CIRCUS MEMOIRS
 On the Road -
3

 

Colonel Goshen, the Arabian Giant, was a side show curiosity who amused me a great deal with the awful lies he used to tell. He said he had been in the Mexican war and was wounded and taken prisoner in one of the battles. He claimed to be a great shot, and that the Mexicans agreed to release him on condition that he would show them some of his great marksmanship. With nothing to lose and all to gain, he said, they asked him to hit the dial of the town clock about a mile away. He threw the gun to his shoulder, and with just one shot tore the hands off the clock. He used to amuse Kohl and me a great deal when we would ask him how he was feeling, by replying, "Not very well; the lead in me is very heavy today, and I feel it." So it became a by-word between Kohl and me. Often we would say, if we did not feel very well, " The lead is pretty heavy in me today."


Col. Goshen often told us that he could make a salve that would be a great thing in case of another war. That for wounds, etc., it was simply great. Amputate a soldier's leg or arm, apply some of this salve and the part was healed the next day. He said he spoke to Gen. Grant and Sherman about selling it to the government but they said we would never have another war and could not use it. Colonel always reminded me of Jack Lawton who was not careful of the truth of his statements and at times would believe his own lies. He was down at the steamship docks one day and started up town. Meeting some friends they inquired where he had been. He told them "down on the pier looking at some fishermen landing a whale". They hurriedly left him to see it. He proceeded on up town, meeting more friends and telling them about the whale. The story got ahead of him and the people began to pass him on their way down to see the whale. Crowds passing him all talking about the whale. He stopped, looked back as if in doubt, saying, "I am going back myself by -----. Maybe they have caught one".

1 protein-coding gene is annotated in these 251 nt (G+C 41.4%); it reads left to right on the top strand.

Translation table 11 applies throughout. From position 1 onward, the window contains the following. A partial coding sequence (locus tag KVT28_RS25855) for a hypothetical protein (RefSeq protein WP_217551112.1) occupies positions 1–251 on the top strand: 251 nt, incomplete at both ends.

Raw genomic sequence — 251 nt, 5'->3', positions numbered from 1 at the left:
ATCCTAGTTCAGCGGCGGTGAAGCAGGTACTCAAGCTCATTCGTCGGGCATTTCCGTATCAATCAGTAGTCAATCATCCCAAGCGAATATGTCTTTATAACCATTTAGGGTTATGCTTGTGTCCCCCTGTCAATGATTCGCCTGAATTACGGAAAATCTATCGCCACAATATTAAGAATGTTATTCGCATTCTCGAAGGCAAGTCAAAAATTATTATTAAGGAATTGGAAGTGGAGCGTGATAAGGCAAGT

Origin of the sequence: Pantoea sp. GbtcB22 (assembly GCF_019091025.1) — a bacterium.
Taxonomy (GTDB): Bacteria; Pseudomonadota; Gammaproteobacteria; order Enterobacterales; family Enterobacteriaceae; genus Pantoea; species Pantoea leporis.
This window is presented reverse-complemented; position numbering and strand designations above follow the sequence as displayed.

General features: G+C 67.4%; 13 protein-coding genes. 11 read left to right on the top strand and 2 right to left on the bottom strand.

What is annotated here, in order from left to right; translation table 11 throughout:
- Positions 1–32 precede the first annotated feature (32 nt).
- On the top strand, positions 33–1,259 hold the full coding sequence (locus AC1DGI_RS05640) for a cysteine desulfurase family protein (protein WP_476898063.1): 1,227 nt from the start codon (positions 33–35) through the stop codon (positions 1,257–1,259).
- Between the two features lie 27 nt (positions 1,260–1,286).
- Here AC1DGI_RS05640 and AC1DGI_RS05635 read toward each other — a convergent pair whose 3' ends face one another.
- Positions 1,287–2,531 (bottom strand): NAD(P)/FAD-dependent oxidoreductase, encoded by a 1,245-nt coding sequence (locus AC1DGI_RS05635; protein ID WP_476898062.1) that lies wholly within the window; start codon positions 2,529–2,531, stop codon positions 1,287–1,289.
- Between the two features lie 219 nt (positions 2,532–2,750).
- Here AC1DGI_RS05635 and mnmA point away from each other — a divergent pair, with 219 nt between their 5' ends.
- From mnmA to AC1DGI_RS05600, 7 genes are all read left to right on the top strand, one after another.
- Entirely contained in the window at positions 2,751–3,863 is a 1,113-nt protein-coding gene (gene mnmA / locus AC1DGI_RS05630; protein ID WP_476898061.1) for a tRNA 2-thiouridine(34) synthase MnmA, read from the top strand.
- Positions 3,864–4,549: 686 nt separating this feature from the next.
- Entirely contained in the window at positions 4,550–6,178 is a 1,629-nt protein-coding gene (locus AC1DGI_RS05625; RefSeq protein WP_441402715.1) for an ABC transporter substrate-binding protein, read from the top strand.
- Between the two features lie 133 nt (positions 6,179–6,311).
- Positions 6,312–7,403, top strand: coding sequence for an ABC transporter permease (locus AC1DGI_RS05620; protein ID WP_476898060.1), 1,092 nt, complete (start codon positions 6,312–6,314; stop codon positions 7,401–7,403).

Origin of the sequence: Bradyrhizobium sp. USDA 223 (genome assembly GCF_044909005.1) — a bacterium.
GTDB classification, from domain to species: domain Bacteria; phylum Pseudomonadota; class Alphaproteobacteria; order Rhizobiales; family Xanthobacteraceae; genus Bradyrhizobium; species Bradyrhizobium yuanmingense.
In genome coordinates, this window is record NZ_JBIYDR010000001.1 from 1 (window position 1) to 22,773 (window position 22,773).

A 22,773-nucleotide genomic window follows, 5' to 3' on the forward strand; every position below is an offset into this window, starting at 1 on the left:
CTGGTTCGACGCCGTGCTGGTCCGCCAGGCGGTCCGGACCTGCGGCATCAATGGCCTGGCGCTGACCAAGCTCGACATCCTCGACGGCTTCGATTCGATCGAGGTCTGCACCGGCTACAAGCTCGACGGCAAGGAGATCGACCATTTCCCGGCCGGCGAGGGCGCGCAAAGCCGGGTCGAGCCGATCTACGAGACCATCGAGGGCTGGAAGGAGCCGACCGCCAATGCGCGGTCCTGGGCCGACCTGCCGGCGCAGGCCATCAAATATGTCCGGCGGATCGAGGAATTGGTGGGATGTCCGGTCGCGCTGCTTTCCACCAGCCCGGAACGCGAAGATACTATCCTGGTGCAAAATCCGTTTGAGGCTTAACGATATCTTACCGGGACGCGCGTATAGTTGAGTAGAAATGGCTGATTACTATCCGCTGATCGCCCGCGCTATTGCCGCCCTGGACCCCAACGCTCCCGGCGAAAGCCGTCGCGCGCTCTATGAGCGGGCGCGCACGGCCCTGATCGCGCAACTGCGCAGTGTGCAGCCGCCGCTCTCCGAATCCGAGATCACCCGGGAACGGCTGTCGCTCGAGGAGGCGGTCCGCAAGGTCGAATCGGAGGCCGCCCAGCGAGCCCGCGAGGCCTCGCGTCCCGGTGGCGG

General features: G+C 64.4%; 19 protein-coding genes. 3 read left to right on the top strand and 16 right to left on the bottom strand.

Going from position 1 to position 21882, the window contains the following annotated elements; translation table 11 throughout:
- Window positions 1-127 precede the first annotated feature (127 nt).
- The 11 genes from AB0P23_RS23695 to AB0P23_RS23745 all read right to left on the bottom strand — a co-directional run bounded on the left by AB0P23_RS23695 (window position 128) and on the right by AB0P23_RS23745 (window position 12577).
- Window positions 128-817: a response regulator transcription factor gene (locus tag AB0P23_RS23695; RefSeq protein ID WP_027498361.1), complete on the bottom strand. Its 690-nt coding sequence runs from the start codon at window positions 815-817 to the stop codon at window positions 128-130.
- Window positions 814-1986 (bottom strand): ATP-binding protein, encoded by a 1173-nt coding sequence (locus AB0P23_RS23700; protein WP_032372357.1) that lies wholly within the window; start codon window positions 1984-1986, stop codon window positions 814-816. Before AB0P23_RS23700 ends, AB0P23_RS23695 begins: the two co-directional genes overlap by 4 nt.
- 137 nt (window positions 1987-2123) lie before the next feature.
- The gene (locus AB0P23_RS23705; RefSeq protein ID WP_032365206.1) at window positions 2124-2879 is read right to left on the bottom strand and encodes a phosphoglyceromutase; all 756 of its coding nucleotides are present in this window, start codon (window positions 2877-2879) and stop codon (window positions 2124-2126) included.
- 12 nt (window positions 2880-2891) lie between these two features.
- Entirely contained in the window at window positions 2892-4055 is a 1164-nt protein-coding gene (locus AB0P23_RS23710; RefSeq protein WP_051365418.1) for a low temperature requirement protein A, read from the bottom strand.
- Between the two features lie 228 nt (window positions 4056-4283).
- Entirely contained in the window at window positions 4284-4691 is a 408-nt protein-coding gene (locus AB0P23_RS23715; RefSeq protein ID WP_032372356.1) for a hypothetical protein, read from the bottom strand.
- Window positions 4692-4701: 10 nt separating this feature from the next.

Isaac Sprague was a skeleton. He and Kohl did not always get along very well together. Oftentimes after a little tilt between them Kohl would be giving a description of him, his ailments, etc., and right in the midst of it Sprague would speak out and say, "It is not true, the only trouble is they do not give me enough to eat."


At the time I had a museum on the Bowery he was with me and roomed on Houston Street. That was not the finest neighborhood in New York at that time. I should have said before this that Sprague was married and had a wife and three children. On arriving at the Museum one morning he told me that he had been robbed, that some one had climbed over the roof of an adjoining shed, opened the window into his room and stolen his pocket book. He knew nothing of this until he awoke in the morning, very cold and with his wife lying up close to him to keep warm. It developed that, being in the winter, and the thief leaving the window up, both of them no doubt woke up very cold; but how his wife could expect heat or warmth by lying up against him I cannot see, as it would be like lying up against a pair of iron tongs.


One night at Grand Rapids, Michigan, the weather looked very threatening. Show people have a great dread of packing up a wet tent, the rain making it so heavy to handle, as well as very muddy under foot. That night they were working very fast. Kohl picked up Sprague and leaned him up in a fence corner, while they hustled to get the tent down and packed. It was raining, with thunder and lightning, and there stood Sprague over in the fence corner, swearing and calling, but no one paid any attention to him until the tent was put away, when they took him down and put him away in the car.
Jimmy Quigley came to me one day and told me that he had a positive novelty in the way of a performance - a troop of trained chickens. That sounded good to me, so Jimmy brought them down in the morning and they gave a very interesting performance. When night came the chickens went on a strike, as we called it. They wanted to go to roost, and to roost they did go. They never would work at night. Quigley did not know this because he had been training them for months during the day time. So the chicken performers were a failure.


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